Bryan Caplan  

They Called Me Mad: "The Economics of Szasz" Gets Published

The COA Club... Fiscal Titanic...

People thought I was crazy to to write - let alone try to publish - "The Economics of Szasz." This analysis of the economics of mental illness has got to be the least-publishable article I ever wrote. And now it's finally appeared in Rationality and Society 18(3): 333-66 (August 2006). Depending on where you're reading this, you may be able to download it here; if you can't, check out the draft version.

While I was writing this article, I often thought, "This is already so objectionable that there's no point cutting stuff to placate the referees." So when a quote from Tolkien's Return of the King seemed perfect, it went in. Go straight to endnote #16.

Refereeing is supposed to raise the quality of scholarship, but at least for me, the main effect is to make my writing less fun.

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COMMENTS (10 to date)
Tim Lundeen writes:

I think I actually started following your blog after I read a draft of this paper :-)

Matthew Cromer writes:

This sounds like it will be a great paper. Thanks for letting us take a look at it!

ryan writes:

"Refereeing is supposed to raise the quality of scholarship, but at least for me, the main effect is to make my writing less fun."

Is that supposed to be a "but", and not a "and therefore"? More or less anything intended to increase quality -- successfully or not -- makes things less fun

Tom West writes:

An interesting paper, if one that makes my skin crawl. But I'm not certain how it deals with the fact that many people with severe mental illnesses kill themselves in an attempt to escape their suffering.

As I read it, the paper makes the claim that mentally ill people simply want to express their symptoms more than they desire "normality". But if expressing one's symptoms makes one so miserable one kills oneself, it doesn't seem like a desire to express the symptom so much as a compulsion.

The "gun-to-the-head" test also seems pretty iffy. Most mentally ill might be capable of short burst of normality under such circumstance but would end up getting their brains blown out in short order, much as a physically ill person might be able to manifest unusual strength for a short period of time before collapse.

However, the paper *does* hammer home that mental illnesses are fundamentally different from physical illnesses. Study of mental illness can make us question what the fundamental "you" actually means. How are "you" a good person if a few chemical changes can make you a dangerous maniac? If those chemical changes take place, are you the same person? What is free will in the face of mental illness?

All discomforting questions...

Bill writes:

Very good and thought-provoking article.

One thing worth noting about Nash's experience is that skizophrenia tends to get worse as people become adults, and then get better as they get older. Whether this is because it is more like a "sickness" that people recover from, or whether it is just people getting tired of their imaginations is of course up for debate. But, assuming that it is a disease, then I can easily see Nash "naturally" getting better and then attributing it all to his superior reasoning and intellect.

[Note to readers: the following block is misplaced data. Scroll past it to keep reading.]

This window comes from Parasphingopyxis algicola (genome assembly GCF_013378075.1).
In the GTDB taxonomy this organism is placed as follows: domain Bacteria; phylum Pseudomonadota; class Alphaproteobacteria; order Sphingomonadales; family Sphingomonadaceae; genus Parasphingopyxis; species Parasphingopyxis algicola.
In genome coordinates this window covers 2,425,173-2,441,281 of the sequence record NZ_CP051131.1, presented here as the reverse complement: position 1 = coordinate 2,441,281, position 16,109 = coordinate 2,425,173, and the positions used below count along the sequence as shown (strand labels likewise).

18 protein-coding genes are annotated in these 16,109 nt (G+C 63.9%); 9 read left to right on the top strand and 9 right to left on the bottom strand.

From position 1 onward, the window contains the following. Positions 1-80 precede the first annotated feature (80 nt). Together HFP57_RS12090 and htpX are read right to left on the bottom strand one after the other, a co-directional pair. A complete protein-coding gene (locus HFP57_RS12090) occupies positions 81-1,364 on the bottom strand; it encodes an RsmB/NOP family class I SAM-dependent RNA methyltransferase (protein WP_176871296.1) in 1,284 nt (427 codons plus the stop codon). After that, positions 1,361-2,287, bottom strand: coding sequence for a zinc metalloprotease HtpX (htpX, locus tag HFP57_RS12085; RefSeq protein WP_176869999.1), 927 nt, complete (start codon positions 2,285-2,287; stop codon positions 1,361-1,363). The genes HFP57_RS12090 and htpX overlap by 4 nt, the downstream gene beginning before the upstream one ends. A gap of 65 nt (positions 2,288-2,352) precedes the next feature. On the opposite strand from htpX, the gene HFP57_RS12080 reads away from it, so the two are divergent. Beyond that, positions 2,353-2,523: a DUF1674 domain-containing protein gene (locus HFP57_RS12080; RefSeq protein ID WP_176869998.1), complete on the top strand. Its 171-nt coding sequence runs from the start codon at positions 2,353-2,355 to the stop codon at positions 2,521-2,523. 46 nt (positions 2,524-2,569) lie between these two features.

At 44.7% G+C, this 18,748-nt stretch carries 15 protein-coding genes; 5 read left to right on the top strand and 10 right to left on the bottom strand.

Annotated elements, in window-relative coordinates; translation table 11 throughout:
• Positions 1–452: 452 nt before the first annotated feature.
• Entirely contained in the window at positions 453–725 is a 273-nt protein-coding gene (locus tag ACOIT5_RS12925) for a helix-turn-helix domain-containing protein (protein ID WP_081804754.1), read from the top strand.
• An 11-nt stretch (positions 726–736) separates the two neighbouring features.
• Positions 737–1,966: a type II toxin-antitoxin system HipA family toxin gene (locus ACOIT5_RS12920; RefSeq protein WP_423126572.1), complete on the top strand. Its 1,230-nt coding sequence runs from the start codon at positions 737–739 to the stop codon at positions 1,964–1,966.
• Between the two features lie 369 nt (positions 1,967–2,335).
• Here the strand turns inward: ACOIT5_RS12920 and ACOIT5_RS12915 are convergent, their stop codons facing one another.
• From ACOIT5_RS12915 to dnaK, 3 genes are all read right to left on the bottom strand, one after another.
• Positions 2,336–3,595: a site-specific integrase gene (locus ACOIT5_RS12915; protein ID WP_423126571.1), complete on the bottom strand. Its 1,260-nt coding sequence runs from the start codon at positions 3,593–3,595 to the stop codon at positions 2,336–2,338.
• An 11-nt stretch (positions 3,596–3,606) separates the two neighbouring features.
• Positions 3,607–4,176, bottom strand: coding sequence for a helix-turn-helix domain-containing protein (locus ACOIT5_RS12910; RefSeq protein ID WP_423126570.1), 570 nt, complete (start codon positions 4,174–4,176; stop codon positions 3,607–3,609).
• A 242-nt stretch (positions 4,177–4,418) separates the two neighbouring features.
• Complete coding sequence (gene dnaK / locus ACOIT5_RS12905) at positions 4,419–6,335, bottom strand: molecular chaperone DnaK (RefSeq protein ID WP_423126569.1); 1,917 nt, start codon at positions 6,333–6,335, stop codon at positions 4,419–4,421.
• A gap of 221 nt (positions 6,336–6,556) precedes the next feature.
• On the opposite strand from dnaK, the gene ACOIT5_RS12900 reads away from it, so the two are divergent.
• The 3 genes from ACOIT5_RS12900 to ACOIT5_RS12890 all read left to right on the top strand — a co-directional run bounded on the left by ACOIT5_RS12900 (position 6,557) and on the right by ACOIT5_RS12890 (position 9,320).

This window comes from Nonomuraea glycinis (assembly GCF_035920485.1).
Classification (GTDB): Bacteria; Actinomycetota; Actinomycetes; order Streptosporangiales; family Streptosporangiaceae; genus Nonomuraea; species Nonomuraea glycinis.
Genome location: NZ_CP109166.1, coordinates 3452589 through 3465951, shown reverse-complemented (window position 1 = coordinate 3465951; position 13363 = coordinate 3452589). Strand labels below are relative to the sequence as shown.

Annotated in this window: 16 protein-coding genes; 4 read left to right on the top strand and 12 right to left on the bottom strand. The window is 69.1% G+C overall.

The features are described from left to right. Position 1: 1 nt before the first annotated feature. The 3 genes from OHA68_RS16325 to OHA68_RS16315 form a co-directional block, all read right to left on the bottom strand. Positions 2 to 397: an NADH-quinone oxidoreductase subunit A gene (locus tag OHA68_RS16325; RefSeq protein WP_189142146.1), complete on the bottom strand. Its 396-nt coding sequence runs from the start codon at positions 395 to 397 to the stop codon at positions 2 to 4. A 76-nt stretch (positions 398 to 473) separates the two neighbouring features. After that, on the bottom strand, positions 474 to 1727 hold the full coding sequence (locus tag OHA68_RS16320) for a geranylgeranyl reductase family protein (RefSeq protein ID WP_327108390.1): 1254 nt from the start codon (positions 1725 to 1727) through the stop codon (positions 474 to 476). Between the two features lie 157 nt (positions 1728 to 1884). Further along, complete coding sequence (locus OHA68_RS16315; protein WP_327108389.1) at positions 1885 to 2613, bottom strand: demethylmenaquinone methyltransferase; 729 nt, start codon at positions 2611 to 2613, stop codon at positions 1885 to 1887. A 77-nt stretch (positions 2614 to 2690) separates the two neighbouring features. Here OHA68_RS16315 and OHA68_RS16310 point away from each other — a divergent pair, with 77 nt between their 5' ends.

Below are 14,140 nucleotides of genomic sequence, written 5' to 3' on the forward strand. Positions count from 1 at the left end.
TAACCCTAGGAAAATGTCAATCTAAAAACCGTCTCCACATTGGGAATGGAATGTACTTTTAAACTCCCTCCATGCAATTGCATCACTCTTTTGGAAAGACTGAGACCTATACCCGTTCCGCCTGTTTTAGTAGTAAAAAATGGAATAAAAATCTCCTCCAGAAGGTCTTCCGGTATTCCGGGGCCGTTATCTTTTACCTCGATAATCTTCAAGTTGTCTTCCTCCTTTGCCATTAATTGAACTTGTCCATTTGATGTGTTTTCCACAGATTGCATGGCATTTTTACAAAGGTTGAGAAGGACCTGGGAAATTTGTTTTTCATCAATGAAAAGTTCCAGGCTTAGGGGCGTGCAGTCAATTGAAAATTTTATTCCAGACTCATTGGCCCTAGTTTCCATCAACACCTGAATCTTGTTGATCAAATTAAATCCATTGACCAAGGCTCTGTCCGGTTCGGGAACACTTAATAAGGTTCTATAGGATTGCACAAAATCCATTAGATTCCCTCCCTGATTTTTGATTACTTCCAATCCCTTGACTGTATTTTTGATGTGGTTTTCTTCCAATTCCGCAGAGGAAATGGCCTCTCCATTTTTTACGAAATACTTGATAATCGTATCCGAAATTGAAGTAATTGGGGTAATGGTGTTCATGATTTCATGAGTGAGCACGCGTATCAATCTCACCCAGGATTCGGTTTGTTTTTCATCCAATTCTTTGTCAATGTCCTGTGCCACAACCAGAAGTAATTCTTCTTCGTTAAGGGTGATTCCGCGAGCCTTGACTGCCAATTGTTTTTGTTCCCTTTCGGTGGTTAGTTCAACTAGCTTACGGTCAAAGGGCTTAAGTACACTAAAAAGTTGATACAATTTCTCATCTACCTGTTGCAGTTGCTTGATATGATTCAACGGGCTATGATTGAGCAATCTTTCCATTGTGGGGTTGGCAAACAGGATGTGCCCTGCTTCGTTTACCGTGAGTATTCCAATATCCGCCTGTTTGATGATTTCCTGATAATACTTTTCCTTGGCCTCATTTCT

As for the gun to the head test, as well as mentioning incentives:
I think you have to be careful what incentive-based experiments tell us. Yes, it does not make sense that people who believe they are gods will suddenly start making their beds and showering if you give them cupcakes. But, this doesn't have to mean they can control their craziness, it could just mean they like cupcakes and are crazy. It also doesn't mean that they value cupcakes more than being crazy. In other words, their craziness probably isn't logical. If say homosexuals were awarded, or perhaps more accurately, not punished, for acting straight, then yes, any economist will tell you behavior of the costly activity will go down. That doesn't change what somebody feels or thinks though.

I mean, say someone really believes they were a King of the Universe. Now you show them a cupcake and tell them to stop striking everyone for being insolent and you will give them a cupcake. They agree and get the cupcake. They could still be crazy, they still believe what they did before, but now they have a cupcake.

mobile writes:

I dunno. "Those mullahs with the extreme preferences" just doesn't have the same ring to it.

TGGP writes:

Q: If a man is crazy but does not act crazy, would anybody care?

Ben writes:

Another great economics paper.

Punchline: If you put a gun to people's head, you can make them act in ways that they normally wouldn't! Who would have thought?

Rob writes:

Just to be clear about who you are quoting:

Thomas Szasz

This is the "basis for Tom Cruise's rant against Brook Shields" Thomas Szasz. I really thought you were a brighter guy than this.

Ben writes:

I nearly forgot: What about people with chronic back pain? They usually don't lift heavy things. But i'm sure if you put a gun to their head, they would. Does that mean that people with back pains are not really ill, but simply have a low preference for lifting stuff?

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